This notorious product of late-'60s "urban renewal" is over 30 years old - can a renovation solve its deep-rooted problems?
This is one of the most disappointing places in America - not just because it failed so utterly, but because it has been a failure for so long. Boston is a great city and this reviled place has been its centerpiece for over 30 years. This is really what's truly a shame.
Why so little progress? For one thing, the design community keeps trying to redesign this place instead of thinking about how to manage it to create a real community there. It proves once again that design competitions accomplish little if nothing in creating great places. What does this say about design in a city with so many prominent designers (as opposed to placemakers) - a city where all the truly successful places are older?
While some places in the Hall of Shame have at least a few redeeming characteristics, everything about City Hall Plaza and the surrounding Government Center is all wrong. Bleak, expansive, and shapeless, it has an exceedingly poor image in a city where image should be paramount. It conveys nothing in the way of information about Boston, its history, or its sense of place. The buildings around it are uninteresting and devoid of activity and the streets around it, too wide; all of this contributes to a lack of access (despite the fact that five subway stops are in the area). The layout and changes in grade deny the natural paths that people want to take. There are no vistas here, and natural connections - such as the one to Fanueil Hall across the street - are actually discouraged. When it comes to activities and uses, you'd be hard-pressed to find a worse place. This barren, alienating place has little if any activity - let alone a simple place to sit. Sociability is minimal at best.
It's possible that City Hall Plaza could be redesigned and given a management plan to make it work. But the best solution for fixing this place is the most drastic: take down the buildings, tear up the plaza, and start all over again. After all, wonderful neighborhoods were demolished in the '50s and '60s to create awful places like this under the aegis of "urban renewal." Maybe a new kind of urban renewal could signal the end of brutal architecture and bad places as a centerpiece for cities.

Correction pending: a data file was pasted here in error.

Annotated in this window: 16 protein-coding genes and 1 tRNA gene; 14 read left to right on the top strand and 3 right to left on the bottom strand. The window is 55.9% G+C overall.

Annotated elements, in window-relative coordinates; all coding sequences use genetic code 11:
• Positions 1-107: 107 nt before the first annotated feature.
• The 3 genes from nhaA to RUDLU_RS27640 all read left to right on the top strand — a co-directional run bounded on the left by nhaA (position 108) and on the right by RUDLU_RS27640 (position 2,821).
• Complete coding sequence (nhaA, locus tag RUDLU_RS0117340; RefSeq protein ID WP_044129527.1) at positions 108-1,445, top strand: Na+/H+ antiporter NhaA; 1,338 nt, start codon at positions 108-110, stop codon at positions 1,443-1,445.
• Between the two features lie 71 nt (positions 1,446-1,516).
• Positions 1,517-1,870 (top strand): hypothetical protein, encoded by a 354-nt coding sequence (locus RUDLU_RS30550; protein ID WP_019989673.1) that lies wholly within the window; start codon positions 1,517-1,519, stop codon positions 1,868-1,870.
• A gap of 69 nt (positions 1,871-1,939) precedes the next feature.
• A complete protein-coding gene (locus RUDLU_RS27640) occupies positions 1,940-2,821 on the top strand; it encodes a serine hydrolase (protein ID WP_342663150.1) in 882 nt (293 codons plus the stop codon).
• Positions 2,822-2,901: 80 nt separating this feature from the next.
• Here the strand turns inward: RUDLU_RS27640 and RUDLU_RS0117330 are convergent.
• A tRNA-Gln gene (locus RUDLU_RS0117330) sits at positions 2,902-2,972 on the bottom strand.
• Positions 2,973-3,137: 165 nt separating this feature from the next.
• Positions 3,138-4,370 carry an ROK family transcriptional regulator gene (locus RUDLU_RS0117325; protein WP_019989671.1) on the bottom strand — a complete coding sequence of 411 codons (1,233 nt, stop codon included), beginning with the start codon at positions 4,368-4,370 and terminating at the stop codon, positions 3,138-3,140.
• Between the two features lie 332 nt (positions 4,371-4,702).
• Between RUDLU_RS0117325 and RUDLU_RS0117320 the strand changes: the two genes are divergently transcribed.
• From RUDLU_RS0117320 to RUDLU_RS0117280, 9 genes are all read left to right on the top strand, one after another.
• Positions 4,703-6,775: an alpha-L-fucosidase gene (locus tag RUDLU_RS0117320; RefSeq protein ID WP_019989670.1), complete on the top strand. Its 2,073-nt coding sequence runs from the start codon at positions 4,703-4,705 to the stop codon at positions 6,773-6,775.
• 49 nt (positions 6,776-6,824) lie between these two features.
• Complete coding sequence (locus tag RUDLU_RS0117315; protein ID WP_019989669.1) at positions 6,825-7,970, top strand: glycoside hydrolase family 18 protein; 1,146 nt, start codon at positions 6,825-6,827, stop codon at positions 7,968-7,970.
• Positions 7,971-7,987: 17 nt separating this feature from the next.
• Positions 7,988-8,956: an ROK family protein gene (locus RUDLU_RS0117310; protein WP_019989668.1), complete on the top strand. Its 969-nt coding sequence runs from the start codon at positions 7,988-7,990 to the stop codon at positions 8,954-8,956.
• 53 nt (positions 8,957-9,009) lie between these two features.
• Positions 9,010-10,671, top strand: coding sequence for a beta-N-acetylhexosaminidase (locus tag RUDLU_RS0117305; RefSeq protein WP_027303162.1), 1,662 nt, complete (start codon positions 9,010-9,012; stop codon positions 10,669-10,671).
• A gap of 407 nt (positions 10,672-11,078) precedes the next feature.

Built by Kallmann, McKinnell and Knowles between 1963 and 1968, the design for Boston City Hall and its accompanying plaza won a national competition to replace a 90-acre "urban renewal" site with today's Government Center. This area was formerly a working-class neighborhood with winding streets (like the rest of downtown Boston), where an international contingent of seamen and merchants frequented taverns, vaudeville and burlesque shows, and other bawdy entertainment houses. Nearby - but effectively cut off thanks to the design of Government center - is Fanuiel Hall and Quincy Market, birthplace of another trend in urban planning: historic preservation via the "festival marketplace."
*Please note that these Hall of Shame nominations were written in a moment in time (most over a decade ago) and likely have since changed or even been transformed. If the above entry is now great, or still not so great, go ahead and comment below on how it has evolved or nominate it as a great place.